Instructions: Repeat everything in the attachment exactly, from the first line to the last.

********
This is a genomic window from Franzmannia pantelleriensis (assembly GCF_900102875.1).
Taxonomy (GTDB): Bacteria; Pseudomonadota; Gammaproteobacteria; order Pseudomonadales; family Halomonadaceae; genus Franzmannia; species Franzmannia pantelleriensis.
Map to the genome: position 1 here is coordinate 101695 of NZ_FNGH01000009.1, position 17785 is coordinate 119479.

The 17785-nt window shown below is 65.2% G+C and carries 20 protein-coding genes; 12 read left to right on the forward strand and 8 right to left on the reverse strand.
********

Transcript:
This is a genomic window from Franzmannia pantelleriensis (assembly GCF_900102875.1).
Taxonomy (GTDB): Bacteria; Pseudomonadota; Gammaproteobacteria; order Pseudomonadales; family Halomonadaceae; genus Franzmannia; species Franzmannia pantelleriensis.
Map to the genome: position 1 here is coordinate 101695 of NZ_FNGH01000009.1, position 17785 is coordinate 119479.

The 17785-nt window shown below is 65.2% G+C and carries 20 protein-coding genes; 12 read left to right on the forward strand and 8 right to left on the reverse strand.